Like Grandfather, Like Grandson: New York Times Features Monarch’s Carlo Mondavi

Across two generations, the name Mondavi has become associated with advocacy and turning aspirations into reality. A June article in the New York Times touches on the similarities between Robert Mondavi and his grandson, Carlo, regarding wine, farming, and a visionary mindset. The focus, however, is how Carlo Mondavi, Co-founder and Chief Farming Officer of Monarch Tractor, is working to advance the future of farming into one that’s healthier for farmers, consumers, and the planet. Think of it as green farming in terms of profit and more organic agriculture

Hands in the Land

As those who work closely with the land, farmers are among the first people to feel the
impact of extreme weather events associated with climate instability. They also understand the importance of maintaining diverse ecosystems and share a desire to minimize or eliminate the use of harsh and expensive petroleum-based fertilizers, herbicides, and pesticides. Traditionally, practices that support organic agriculture have been too expensive and time-consuming for many farms to adopt. 

As a farmer himself, Mondavi is taking pointed action to help farmers achieve a profitable model of renewable or greener farming. He operates his Sonoma County winery, RAEN (which he established with his brother, Dante in 2013) with regenerative agriculture practices. Through RAEN he launched The Monarch Challenge, a movement to draw attention to the plight of a rapidly decreasing population of invertebrates; a phenomenon brought to his attention through observing the plunging numbers of monarch butterflies over the past 20 years. With Monarch Tractor, he’s using one of the world’s most common pieces of agricultural equipment, a sub-100HP tractor, to play a pivotal role in helping farmers.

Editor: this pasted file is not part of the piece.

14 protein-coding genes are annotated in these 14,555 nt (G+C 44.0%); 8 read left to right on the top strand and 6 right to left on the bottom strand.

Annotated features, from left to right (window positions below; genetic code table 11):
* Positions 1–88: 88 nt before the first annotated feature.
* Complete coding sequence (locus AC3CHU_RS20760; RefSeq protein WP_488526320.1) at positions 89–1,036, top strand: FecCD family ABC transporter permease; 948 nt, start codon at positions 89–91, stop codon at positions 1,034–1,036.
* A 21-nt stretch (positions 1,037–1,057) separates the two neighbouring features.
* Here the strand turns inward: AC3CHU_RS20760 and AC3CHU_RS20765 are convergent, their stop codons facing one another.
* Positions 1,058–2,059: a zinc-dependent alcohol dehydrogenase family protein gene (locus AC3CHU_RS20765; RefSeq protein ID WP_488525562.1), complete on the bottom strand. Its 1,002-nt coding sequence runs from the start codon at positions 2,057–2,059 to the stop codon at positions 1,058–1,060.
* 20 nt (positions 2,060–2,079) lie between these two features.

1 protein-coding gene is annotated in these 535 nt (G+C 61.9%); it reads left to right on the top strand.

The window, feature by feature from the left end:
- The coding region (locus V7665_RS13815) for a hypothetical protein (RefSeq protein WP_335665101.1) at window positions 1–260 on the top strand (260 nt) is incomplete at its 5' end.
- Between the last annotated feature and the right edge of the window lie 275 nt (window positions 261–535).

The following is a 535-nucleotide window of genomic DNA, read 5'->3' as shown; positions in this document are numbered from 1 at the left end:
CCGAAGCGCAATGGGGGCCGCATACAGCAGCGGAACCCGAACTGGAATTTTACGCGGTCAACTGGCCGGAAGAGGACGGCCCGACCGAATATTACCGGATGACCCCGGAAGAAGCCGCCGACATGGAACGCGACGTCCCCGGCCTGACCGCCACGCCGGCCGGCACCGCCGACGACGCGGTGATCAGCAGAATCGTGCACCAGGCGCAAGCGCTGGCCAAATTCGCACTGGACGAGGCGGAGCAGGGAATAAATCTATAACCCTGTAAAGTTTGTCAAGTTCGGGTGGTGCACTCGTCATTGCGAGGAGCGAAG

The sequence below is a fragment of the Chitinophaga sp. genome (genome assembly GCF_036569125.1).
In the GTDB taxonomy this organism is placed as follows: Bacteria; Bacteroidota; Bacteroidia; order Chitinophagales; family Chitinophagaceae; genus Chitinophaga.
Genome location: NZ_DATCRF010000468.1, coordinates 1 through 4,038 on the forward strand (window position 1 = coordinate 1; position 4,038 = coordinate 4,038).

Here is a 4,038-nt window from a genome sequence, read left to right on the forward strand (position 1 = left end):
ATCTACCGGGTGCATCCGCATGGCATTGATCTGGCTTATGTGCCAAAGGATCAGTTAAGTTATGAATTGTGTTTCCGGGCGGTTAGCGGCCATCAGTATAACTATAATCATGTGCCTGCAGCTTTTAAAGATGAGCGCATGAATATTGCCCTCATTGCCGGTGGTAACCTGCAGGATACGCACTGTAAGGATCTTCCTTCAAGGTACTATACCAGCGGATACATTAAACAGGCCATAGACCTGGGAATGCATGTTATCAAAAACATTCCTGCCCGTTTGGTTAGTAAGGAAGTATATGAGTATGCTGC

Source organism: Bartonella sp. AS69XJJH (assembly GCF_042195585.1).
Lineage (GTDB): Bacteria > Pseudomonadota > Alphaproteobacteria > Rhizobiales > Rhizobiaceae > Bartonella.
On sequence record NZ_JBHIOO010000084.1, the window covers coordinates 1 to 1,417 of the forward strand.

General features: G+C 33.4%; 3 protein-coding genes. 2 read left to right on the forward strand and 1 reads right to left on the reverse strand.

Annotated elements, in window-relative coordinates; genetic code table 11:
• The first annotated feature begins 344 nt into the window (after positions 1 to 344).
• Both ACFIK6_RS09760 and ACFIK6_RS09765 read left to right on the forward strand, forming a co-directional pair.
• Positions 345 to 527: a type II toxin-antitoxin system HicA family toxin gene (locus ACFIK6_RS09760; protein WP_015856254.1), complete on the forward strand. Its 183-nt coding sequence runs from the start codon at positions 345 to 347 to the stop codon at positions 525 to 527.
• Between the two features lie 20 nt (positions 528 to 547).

A Healthier Plants Starts With Healthier Farms

Reducing herbicides will help pollinators and reducing diesel emissions will remove damaging pollutants from the air. Regarding emissions, “Tractors are far worse than ordinary cars,” Mondavi noted during the interview.

Drawing from his experience and collaborations with farmers, Mondavi believes the MK-V, with its electric vehicle technology, robotics, and connectivity can help conventional farms overcome the obstacles that prevent them from employing renewable farming methods. That technology also brings increased safety features that save lives and reduce tractor-related accidents.  

Mondavi told the New York Times, “This is technology that helps our planet. It changes the economic dynamic, helping make it cheaper to farm organically or regeneratively than to farm conventionally. I have friends who farm conventionally. No one wants to harm Mother Earth.” 

Already in the Field

Just as Robert Mondavi’s vision for Napa materialized, the younger Mondavi’s vision is already in the field doing work for farmers. In late 2022, the first fleet of Monarch Tractors was delivered to Constellation Brands, which now owns Robert Mondavi. More tractors are currently being built and scaling up to meet its high demand.

And what about Mondavi’s ambitions for Monarch Tractor to live up to its environmental expectations?  
“I’m more optimistic now than ever when you see what can be done,” he said.  


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